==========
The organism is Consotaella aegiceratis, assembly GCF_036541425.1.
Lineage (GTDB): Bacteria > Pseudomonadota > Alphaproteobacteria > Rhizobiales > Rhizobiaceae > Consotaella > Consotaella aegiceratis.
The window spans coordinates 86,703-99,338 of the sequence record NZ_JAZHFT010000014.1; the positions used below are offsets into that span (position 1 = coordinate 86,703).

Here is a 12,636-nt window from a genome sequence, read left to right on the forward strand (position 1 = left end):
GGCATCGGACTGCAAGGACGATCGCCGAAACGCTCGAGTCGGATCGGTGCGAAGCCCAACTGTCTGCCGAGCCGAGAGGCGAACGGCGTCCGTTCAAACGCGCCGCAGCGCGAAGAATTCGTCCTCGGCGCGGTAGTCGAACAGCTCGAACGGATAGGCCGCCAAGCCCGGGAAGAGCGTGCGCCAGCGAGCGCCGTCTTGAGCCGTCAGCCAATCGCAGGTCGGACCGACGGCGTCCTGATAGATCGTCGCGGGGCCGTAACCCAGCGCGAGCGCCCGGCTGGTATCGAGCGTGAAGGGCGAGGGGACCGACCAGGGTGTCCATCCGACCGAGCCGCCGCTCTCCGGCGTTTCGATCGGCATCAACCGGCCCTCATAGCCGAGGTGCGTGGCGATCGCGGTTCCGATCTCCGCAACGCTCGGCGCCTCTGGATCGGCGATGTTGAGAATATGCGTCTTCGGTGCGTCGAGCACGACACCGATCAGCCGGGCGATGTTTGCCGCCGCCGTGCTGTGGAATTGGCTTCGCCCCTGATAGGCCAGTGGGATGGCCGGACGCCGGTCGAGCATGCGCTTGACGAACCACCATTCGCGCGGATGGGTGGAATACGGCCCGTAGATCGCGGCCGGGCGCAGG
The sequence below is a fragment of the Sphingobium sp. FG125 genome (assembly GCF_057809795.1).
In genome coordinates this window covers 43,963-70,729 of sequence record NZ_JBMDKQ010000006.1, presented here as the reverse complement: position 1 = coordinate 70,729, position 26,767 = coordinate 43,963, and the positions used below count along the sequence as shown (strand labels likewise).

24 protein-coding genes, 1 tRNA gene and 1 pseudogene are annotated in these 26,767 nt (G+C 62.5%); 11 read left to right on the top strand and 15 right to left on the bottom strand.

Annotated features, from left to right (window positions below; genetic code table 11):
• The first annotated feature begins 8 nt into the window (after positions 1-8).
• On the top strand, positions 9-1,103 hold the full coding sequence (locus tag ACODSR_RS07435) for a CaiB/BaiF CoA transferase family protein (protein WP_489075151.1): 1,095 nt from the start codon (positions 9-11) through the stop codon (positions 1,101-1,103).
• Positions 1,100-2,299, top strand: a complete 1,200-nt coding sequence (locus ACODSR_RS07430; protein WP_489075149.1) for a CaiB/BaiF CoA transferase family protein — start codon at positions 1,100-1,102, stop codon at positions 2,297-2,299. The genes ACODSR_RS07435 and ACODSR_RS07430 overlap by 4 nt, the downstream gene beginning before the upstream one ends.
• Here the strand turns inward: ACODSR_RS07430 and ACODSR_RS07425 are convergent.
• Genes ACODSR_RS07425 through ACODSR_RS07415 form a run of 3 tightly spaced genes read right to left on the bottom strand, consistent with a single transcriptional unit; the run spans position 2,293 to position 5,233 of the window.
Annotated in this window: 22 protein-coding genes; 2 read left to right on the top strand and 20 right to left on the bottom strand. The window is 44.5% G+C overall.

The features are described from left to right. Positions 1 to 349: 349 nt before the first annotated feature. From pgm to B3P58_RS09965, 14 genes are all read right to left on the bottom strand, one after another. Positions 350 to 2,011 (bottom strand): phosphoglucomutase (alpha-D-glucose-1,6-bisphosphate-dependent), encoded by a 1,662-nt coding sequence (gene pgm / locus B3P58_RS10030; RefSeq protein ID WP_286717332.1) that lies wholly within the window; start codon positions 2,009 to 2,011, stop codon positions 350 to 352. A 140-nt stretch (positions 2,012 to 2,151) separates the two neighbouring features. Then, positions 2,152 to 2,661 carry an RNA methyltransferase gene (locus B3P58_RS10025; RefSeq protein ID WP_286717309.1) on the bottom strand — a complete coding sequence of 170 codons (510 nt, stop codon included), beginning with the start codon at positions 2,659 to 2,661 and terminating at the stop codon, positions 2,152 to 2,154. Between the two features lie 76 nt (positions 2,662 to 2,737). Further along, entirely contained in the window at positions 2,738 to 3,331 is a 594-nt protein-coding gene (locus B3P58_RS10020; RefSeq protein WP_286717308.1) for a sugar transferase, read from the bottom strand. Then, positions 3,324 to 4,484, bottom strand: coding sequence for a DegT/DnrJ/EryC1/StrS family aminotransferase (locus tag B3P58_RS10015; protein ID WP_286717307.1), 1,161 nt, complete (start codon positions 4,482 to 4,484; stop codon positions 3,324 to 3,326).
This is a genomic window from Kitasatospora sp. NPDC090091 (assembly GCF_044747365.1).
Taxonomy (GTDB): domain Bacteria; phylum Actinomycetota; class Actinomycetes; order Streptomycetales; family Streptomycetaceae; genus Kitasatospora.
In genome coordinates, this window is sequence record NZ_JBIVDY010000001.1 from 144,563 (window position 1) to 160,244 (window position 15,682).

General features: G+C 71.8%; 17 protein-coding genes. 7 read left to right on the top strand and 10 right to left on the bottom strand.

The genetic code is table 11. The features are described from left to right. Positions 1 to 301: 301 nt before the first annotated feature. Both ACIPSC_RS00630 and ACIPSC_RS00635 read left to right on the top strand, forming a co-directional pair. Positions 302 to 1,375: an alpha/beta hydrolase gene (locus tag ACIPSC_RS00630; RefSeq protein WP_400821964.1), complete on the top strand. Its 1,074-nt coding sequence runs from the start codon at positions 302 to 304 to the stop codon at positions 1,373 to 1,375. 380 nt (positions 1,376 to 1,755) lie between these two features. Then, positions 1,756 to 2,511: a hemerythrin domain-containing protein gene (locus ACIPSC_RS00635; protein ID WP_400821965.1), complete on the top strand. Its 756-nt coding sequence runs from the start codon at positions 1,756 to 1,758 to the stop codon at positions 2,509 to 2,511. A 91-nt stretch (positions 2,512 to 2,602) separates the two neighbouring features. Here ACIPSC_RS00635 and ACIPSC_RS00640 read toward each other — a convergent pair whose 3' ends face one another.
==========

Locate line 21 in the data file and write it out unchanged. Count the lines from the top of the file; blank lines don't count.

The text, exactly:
The genetic code is table 11. The features are described from left to right. Positions 1 to 301: 301 nt before the first annotated feature. Both ACIPSC_RS00630 and ACIPSC_RS00635 read left to right on the top strand, forming a co-directional pair. Positions 302 to 1,375: an alpha/beta hydrolase gene (locus tag ACIPSC_RS00630; RefSeq protein WP_400821964.1), complete on the top strand. Its 1,074-nt coding sequence runs from the start codon at positions 302 to 304 to the stop codon at positions 1,373 to 1,375. 380 nt (positions 1,376 to 1,755) lie between these two features. Then, positions 1,756 to 2,511: a hemerythrin domain-containing protein gene (locus ACIPSC_RS00635; protein ID WP_400821965.1), complete on the top strand. Its 756-nt coding sequence runs from the start codon at positions 1,756 to 1,758 to the stop codon at positions 2,509 to 2,511. A 91-nt stretch (positions 2,512 to 2,602) separates the two neighbouring features. Here ACIPSC_RS00635 and ACIPSC_RS00640 read toward each other — a convergent pair whose 3' ends face one another.